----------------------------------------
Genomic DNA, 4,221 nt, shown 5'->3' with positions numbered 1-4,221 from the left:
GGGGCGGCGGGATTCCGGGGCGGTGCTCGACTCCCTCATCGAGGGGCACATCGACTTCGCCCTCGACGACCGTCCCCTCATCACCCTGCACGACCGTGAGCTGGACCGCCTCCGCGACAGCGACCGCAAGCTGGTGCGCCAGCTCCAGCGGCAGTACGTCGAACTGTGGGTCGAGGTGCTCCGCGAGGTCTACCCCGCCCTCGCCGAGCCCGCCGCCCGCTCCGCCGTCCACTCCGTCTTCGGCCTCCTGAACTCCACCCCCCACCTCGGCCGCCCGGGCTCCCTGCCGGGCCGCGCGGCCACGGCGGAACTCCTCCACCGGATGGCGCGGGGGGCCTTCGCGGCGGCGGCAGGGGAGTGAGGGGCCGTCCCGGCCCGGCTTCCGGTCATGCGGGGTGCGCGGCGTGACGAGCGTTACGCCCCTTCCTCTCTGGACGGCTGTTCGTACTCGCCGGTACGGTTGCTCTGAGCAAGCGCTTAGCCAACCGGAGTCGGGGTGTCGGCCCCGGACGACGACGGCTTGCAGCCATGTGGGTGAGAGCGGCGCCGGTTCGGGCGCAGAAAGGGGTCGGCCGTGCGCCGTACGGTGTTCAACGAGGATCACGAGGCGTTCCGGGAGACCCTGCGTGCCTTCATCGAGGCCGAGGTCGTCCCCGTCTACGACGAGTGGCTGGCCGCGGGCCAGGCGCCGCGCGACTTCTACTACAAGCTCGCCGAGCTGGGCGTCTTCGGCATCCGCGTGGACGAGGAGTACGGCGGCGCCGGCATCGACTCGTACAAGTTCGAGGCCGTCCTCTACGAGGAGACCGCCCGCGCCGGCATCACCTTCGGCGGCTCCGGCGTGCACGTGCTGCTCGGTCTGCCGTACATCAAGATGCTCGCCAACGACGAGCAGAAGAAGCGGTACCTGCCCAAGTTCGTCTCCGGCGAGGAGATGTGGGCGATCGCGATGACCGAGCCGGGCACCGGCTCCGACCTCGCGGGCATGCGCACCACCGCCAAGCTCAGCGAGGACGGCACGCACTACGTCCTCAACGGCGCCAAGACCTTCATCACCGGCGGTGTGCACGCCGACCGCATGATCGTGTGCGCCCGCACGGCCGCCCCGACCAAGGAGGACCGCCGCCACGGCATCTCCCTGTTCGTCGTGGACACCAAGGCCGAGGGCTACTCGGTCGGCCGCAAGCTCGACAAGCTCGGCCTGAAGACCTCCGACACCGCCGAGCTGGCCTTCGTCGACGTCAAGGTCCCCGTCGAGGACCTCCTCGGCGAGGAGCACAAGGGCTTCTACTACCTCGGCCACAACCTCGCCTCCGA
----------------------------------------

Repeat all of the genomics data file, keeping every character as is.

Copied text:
Genomic DNA, 4,221 nt, shown 5'->3' with positions numbered 1-4,221 from the left:
GGGGCGGCGGGATTCCGGGGCGGTGCTCGACTCCCTCATCGAGGGGCACATCGACTTCGCCCTCGACGACCGTCCCCTCATCACCCTGCACGACCGTGAGCTGGACCGCCTCCGCGACAGCGACCGCAAGCTGGTGCGCCAGCTCCAGCGGCAGTACGTCGAACTGTGGGTCGAGGTGCTCCGCGAGGTCTACCCCGCCCTCGCCGAGCCCGCCGCCCGCTCCGCCGTCCACTCCGTCTTCGGCCTCCTGAACTCCACCCCCCACCTCGGCCGCCCGGGCTCCCTGCCGGGCCGCGCGGCCACGGCGGAACTCCTCCACCGGATGGCGCGGGGGGCCTTCGCGGCGGCGGCAGGGGAGTGAGGGGCCGTCCCGGCCCGGCTTCCGGTCATGCGGGGTGCGCGGCGTGACGAGCGTTACGCCCCTTCCTCTCTGGACGGCTGTTCGTACTCGCCGGTACGGTTGCTCTGAGCAAGCGCTTAGCCAACCGGAGTCGGGGTGTCGGCCCCGGACGACGACGGCTTGCAGCCATGTGGGTGAGAGCGGCGCCGGTTCGGGCGCAGAAAGGGGTCGGCCGTGCGCCGTACGGTGTTCAACGAGGATCACGAGGCGTTCCGGGAGACCCTGCGTGCCTTCATCGAGGCCGAGGTCGTCCCCGTCTACGACGAGTGGCTGGCCGCGGGCCAGGCGCCGCGCGACTTCTACTACAAGCTCGCCGAGCTGGGCGTCTTCGGCATCCGCGTGGACGAGGAGTACGGCGGCGCCGGCATCGACTCGTACAAGTTCGAGGCCGTCCTCTACGAGGAGACCGCCCGCGCCGGCATCACCTTCGGCGGCTCCGGCGTGCACGTGCTGCTCGGTCTGCCGTACATCAAGATGCTCGCCAACGACGAGCAGAAGAAGCGGTACCTGCCCAAGTTCGTCTCCGGCGAGGAGATGTGGGCGATCGCGATGACCGAGCCGGGCACCGGCTCCGACCTCGCGGGCATGCGCACCACCGCCAAGCTCAGCGAGGACGGCACGCACTACGTCCTCAACGGCGCCAAGACCTTCATCACCGGCGGTGTGCACGCCGACCGCATGATCGTGTGCGCCCGCACGGCCGCCCCGACCAAGGAGGACCGCCGCCACGGCATCTCCCTGTTCGTCGTGGACACCAAGGCCGAGGGCTACTCGGTCGGCCGCAAGCTCGACAAGCTCGGCCTGAAGACCTCCGACACCGCCGAGCTGGCCTTCGTCGACGTCAAGGTCCCCGTCGAGGACCTCCTCGGCGAGGAGCACAAGGGCTTCTACTACCTCGGCCACAACCTCGCCTCCGA